Make allowance for each other’s faults, and forgive anyone who offends you. Remember, the Lord forgave you, so you must forgive others. Colossians 3:13 (NLT)
What’s so good about writing a daily blog is whenever you have finished writing and posting today, if you find there’s a better way to say it, or if you could have said more but ran out of space….well, there’s always tomorrow. Well, here’s part 2 about the forgiveness of my Uncle Charlie.
Today is Good Friday, the day of the beatings, mocking, cross-carrying, nails in the hands and feet, suffering, death and burial of our Lord.
Where does Uncle Charlie fit in here? (Beside the fact that, like so many of you, Uncle Charlie believed in the gift of Jesus’ suffering and death to bring our salvation).
Here are a couple things I didn’t get to say yesterday about the gift of forgiveness:
1. Like God’s gift of the cross, Uncle Charlie gave to me something very dear to him. My uncle had carried that gun through Europe and kept it safe since before I was born. And when he gave it there were no strings attached. That speaks very much of how loved I was, both by God and my uncle.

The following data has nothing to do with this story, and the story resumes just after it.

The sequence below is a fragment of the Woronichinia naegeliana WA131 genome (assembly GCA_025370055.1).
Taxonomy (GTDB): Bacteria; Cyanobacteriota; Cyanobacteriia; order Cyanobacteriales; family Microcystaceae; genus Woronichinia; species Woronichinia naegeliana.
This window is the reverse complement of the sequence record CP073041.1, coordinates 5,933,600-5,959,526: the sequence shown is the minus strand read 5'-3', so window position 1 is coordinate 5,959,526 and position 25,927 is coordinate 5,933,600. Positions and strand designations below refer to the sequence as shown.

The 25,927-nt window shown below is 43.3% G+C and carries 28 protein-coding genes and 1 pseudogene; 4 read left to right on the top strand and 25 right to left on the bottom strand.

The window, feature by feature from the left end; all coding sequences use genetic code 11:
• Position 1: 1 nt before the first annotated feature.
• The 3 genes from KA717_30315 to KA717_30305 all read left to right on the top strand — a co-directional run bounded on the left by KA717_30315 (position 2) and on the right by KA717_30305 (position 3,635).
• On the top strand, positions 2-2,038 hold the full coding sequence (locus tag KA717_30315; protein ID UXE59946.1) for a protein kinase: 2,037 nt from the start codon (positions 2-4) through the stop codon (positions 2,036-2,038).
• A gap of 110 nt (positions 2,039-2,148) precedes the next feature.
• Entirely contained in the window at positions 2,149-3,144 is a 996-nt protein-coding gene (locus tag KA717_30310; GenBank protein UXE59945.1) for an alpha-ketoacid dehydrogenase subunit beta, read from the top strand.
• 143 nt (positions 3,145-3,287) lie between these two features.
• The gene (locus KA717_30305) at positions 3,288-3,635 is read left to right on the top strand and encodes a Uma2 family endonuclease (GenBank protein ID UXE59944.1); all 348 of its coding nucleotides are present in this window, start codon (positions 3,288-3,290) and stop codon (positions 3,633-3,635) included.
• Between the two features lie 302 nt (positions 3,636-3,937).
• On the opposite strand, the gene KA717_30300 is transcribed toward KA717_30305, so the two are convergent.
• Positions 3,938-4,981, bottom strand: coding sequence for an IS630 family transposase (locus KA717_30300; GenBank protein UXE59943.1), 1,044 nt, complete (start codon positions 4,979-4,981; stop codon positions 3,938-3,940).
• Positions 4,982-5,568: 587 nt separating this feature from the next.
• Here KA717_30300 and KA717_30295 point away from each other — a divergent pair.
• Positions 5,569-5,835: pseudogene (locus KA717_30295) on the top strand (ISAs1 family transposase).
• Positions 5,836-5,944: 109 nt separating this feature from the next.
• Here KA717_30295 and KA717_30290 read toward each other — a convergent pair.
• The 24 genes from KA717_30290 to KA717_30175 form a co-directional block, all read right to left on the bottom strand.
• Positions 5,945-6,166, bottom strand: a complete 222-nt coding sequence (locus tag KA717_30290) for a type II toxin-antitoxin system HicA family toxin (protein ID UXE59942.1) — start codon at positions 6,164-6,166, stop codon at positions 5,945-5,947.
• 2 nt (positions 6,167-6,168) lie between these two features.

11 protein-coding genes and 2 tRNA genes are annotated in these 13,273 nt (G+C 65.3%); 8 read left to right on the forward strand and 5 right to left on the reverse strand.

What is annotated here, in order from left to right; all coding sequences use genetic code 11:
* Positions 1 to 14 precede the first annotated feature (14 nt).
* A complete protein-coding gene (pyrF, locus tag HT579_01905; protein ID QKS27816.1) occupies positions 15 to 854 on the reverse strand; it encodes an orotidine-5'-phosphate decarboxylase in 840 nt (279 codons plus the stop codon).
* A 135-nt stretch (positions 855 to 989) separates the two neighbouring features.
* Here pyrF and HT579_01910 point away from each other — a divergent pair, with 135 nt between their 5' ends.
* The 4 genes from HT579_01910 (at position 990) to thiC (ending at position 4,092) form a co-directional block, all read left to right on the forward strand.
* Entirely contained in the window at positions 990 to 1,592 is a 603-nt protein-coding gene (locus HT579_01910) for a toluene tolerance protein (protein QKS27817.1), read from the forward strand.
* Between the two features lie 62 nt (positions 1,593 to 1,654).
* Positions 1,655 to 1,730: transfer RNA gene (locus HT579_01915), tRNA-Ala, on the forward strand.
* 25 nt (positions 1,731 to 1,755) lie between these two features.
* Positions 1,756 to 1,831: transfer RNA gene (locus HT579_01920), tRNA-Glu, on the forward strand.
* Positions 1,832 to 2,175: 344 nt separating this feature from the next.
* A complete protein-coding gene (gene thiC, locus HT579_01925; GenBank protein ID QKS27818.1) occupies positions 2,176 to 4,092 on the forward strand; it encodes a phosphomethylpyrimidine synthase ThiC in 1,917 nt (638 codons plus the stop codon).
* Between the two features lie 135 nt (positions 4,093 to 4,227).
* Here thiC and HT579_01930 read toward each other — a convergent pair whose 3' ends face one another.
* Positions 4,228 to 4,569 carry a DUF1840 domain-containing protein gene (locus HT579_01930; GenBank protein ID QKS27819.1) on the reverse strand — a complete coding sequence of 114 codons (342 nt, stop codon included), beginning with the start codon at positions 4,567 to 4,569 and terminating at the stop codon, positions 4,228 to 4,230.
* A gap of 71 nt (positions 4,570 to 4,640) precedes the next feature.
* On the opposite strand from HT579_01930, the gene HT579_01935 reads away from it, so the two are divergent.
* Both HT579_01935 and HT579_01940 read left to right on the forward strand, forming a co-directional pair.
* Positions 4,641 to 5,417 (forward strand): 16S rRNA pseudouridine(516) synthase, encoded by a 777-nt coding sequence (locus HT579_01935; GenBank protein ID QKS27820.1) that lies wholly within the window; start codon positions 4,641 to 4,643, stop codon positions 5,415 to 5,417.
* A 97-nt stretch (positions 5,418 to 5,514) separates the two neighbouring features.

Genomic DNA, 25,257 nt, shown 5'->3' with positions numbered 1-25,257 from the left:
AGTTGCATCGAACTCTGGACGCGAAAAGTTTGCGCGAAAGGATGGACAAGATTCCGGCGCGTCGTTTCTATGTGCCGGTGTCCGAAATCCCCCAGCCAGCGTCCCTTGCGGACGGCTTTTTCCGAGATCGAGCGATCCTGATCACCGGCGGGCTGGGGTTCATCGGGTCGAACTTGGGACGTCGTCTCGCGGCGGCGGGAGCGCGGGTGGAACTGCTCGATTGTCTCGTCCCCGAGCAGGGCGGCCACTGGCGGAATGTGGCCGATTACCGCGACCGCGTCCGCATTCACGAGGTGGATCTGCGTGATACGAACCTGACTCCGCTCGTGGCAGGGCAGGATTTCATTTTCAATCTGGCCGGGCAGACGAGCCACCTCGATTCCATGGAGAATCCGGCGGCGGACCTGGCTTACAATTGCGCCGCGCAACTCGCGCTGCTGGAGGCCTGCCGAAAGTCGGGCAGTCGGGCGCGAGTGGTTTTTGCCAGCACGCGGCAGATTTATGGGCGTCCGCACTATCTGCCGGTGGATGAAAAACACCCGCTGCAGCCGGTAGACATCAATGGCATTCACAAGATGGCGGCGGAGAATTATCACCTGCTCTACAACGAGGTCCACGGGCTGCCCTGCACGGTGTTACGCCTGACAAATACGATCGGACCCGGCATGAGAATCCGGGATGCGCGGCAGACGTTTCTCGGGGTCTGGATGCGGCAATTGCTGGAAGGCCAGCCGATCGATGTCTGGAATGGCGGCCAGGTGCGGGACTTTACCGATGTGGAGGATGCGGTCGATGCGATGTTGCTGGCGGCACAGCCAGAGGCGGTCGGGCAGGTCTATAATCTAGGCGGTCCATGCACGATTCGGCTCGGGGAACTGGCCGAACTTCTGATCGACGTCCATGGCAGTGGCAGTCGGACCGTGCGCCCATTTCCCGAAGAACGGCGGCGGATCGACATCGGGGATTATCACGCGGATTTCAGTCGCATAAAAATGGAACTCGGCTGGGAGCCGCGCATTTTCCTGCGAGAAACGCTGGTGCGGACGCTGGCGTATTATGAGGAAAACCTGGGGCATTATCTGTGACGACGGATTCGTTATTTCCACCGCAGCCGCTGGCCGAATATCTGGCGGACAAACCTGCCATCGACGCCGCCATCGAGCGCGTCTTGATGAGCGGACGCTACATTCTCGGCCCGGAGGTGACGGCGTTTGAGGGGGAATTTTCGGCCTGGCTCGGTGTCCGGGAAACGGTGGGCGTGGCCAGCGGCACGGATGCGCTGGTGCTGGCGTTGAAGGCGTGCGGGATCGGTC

2. When I came home without that gun I knew I’d messed up by losing my uncle’s treasure. There was nothing I could do to “un-do” what had been done, or repay or replace the irreplaceable. I also knew I could never live this one down; I would be “that kid who lost Uncle Charlie’s piece of history”. But when I came to him, broken hearted, he simply said “what gun”? Like God says to me now, what sin?
3. When the gracious heart and hand of forgiveness was extended to me by an earthly uncle, it became my example and pattern to do that for others. And it serves as a pattern for the calling of proclaiming and extending the Gospel of Jesus Christ to all persons.
There’s a bond which develops between those forgiven and those who have forgiven them. That bond transcends keeping score; you just know there’s not much better trust than that.
Over the years as I grew into the forgiveness extended to me, I learned to minister to others. All along the way I had the prayers of my Aunt and Uncle, and during some dark times near the end of their lives I was given the privilege of ministering to them.
As you prepare for the darkness of Good Friday and then the glorious resurrection of Easter Sunday, let me encourage you to do the work of making room for others in your heart.